Comparatives express a comparison between two or more entities. The comparative form of adjectives has three types:

  1. comparative of superiority (e.g. “more beautiful”)
  2. comparative of equality (e.g. “as beautiful as”)
  3. comparative of inferiority (e.g. “less beautiful”)

The comparative of superiority is the primary degree of comparison. Therefore, when the “comparative adjective” is used alone, it refers to the superiority degree.


There are two ways to construct comparative forms: morphological (i.e. with affixes) and syntactic (i.e. with adverbs). English uses the suffix “-er” to construct a comparative form morphologically (e.g. “smaller”) and the adverb “more” to simulate a comparative form syntactically (e.g. “more beautiful”). In Persian, the comparative form is always constructed morphologically using the suffix “-tar”. There are no irregular forms and the comparative suffix is used for all adjectives.

English comparative forms that are constructed syntactically, are not truly comparative. The adverb “more” is just a means to overcome the limitation of English in using the suffix “-er” for all adjectives (e.g. “beautifuller” is ungrammatical). In Persian, it is possible to say both “zibâtar ast” (literally: She is beautifuller) and “bištar zibâ ast” (literally: She is more beautiful) but only the former is a comparative form. To illustrate it better, it is similar to the case of “smaller” vs. “more small”, where only “smaller” is truly comparative.

The Comparative of Superiority

The comparative of superiority expresses that one side of comparison has a property to a higher degree compared to the other side of comparison. The following table demonstrates how to use the suffix “-tar” to construct the comparative form of adjectives (and make a comparison of superiority).

Adjective Comparative Form
more beautiful
more lovable

In some references, it is stated that بهتر is the comparative form of the adjective خوب. This is not actually the case. In Persian, both به and خوب mean “good” but the latter is the one that is used normally for this sense. In contrast, “better” is normally expressed with بهتر.

Adjective Comparative Form

Place of Comparative Adjectives

Comparative adjectives come after the noun they modify and are related to it with the genitive marker “-e” (“-ye” after vowels to resolve vowel hiatus).

Comparing Two Entities

To compare “A” with “B”, the comparative form and the ablative preposition از (“az”: from) are placed in the following order:


Persian is a pro-drop language (“pro-drop” comes from “pronoun-dropping”). The conjugated forms of verbs contain the information about their grammatical person. Therefore, subject pronouns are not normally used. In the first example below, the side A of comparison i.e. او (“u”: he, she) is absent in the Persian sentence but the verb است (“ast”: is) indicates that the side A of comparison is third-person singular. Similarly, in the second example, “-and” indicates that the Side A is third-person plural i.e. آنها (“ânhâ”: they).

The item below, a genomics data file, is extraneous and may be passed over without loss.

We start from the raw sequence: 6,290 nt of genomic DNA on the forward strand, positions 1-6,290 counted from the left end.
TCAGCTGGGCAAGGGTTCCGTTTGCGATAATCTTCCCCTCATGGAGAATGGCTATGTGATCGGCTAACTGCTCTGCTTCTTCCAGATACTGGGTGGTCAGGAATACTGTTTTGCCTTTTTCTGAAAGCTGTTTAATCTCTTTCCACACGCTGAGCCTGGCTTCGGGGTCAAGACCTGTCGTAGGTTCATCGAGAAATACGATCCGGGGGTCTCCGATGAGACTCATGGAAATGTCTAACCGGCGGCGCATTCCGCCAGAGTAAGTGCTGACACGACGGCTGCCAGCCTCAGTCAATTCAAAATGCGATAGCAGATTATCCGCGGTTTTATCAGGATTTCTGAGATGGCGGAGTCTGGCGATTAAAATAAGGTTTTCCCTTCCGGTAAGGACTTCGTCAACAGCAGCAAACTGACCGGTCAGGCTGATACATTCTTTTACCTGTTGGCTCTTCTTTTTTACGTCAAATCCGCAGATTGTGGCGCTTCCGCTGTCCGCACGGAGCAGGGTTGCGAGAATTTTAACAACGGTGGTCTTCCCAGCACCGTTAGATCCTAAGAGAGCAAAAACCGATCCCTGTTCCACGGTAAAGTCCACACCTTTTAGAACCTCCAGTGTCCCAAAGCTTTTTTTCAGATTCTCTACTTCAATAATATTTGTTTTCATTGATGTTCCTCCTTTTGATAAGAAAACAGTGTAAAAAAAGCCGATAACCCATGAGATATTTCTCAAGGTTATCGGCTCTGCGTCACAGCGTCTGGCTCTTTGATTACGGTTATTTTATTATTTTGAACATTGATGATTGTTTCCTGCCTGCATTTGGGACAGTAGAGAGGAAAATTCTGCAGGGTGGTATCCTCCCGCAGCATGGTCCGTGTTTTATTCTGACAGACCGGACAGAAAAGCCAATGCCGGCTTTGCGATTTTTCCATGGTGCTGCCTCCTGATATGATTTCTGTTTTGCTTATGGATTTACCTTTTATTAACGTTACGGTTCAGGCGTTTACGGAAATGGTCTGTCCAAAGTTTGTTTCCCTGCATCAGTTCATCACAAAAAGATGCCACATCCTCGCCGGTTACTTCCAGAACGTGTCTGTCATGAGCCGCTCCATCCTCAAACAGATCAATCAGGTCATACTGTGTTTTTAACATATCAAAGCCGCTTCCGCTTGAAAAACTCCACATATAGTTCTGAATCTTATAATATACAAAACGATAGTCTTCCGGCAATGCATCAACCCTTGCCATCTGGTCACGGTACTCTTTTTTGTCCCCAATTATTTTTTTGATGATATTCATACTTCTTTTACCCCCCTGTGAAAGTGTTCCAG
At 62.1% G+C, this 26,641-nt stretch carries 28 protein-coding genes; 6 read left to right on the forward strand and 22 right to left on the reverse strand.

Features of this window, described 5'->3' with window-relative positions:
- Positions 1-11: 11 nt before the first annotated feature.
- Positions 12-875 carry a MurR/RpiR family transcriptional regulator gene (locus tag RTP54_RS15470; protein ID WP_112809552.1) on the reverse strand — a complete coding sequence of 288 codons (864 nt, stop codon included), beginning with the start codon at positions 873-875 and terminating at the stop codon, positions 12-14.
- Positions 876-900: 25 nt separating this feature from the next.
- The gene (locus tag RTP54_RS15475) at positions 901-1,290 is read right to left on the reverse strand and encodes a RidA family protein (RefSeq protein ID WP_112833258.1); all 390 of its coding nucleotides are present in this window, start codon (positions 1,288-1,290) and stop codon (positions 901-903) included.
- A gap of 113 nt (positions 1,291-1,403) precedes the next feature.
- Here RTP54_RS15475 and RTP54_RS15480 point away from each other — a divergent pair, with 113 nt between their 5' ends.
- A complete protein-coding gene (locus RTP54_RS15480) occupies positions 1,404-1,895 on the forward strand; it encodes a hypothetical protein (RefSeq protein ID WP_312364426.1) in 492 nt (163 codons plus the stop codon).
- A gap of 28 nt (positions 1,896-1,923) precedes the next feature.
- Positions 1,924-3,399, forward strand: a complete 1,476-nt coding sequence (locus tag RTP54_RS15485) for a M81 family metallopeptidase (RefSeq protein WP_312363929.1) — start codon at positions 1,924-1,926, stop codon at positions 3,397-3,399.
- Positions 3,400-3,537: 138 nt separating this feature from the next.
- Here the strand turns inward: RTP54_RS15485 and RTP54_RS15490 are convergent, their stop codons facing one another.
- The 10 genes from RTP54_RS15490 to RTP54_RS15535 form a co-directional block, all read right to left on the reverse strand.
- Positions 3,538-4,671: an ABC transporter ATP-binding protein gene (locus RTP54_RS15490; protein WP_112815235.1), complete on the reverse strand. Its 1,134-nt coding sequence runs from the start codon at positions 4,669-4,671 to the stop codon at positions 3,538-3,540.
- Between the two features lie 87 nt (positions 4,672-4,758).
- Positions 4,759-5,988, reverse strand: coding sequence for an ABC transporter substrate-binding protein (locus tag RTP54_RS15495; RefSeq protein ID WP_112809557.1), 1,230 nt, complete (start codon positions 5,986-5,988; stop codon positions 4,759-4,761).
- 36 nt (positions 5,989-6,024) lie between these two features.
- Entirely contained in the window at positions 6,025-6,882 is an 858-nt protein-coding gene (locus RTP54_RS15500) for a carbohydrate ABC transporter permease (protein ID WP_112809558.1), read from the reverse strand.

Variants of Comparative Phrases

It can be said that the side “B” of comparison is marked in ablative case using the preposition “az”. Since Persian has free word order, words can change place to indicate different emphases. Among other variants, the comparison can be expressed in the following variant as well:


This section might only be useful for advanced learners. Formulating comparative phrases is the personal view of the author.

A comparison pattern can be divided into four constituents:

  1. Entity A (abbreviated as A)
  2. Entity B, which is in ablative case (abbreviated as B)
  3. Comparative adjective (abbreviated as C)
  4. Verb (abbreviated as V)

According to the multiplication principle of mathematics, Persian can express comparisons in 24 different ways (the factorial of 4 equals 24). All of these 24 variants can occur both in the spoken and written language. They share the same basic meaning and differ in the place of emphasis. This might be strange to the speakers of languages like English that lack free word order but it is quite familiar to those who know Sanskrit, Greek, Latin, Russian and other languages with free word order. In Persian, the primary word order is SOV (Subject Object Verb). Therefore, the primary comparison pattern is ABCV, where A corresponds to Subject, B to Object and CV to Verb.

Pattern Sample
(1) ABCV کسی از مادر مهربانتر ندیدم
(2) ABVC کسی از مادر ندیدم مهربانتر
(3) ACBV کسی مهربانتر از مادر ندیدم
(4) ACVB کسی مهربانتر ندیدم از مادر
(5) AVBC کسی ندیدم از مادر مهربانتر
(6) AVCB کسی ندیدم مهربانتر از مادر
(7) BACV از مادر کسی مهربانتر ندیدم
(8) BAVC از مادر کسی ندیدم مهربانتر
(9) BCAV از مادر مهربانتر کسی ندیدم
(10) BCVA از مادر مهربانتر ندیدم کسی
(11) BVAC از مادر ندیدم کسی مهربانتر
(12) BVCA از مادر ندیدم مهربانتر کسی
(13) CABV مهربانتر کسی از مادر ندیدم
(14) CAVB مهربانتر کسی ندیدم از مادر
(15) CBAV مهربانتر از مادر کسی ندیدم
(16) CBVA مهربانتر از مادر ندیدم کسی
(17) CVAB مهربانتر ندیدم کسی از مادر
(18) CVBA مهربانتر ندیدم از مادر کسی
(19) VABC ندیدم کسی از مادر مهربانتر
(20) VACB ندیدم کسی مهربانتر از مادر
(21) VBAC ندیدم از مادر کسی مهربانتر
(22) VBCA ندیدم از مادر مهربانتر کسی
(23) VCAB ندیدم مهربانتر کسی از مادر
(24) VCBA ندیدم مهربانتر از مادر کسی

The following table demonstrates some of comparison patterns used in Persian poetry.

Pattern Sample
ACBV که دوستان وفادار بهتر از خویشند (سعدی)
VCBA ندیدم خوشتر از شعر تو حافظ (حافظ)
CBAV خوشتر از فکر می و جام چه خواهد بودن (حافظ)
CBVA پریشانتر از خود ندیدم کسی (سعدی)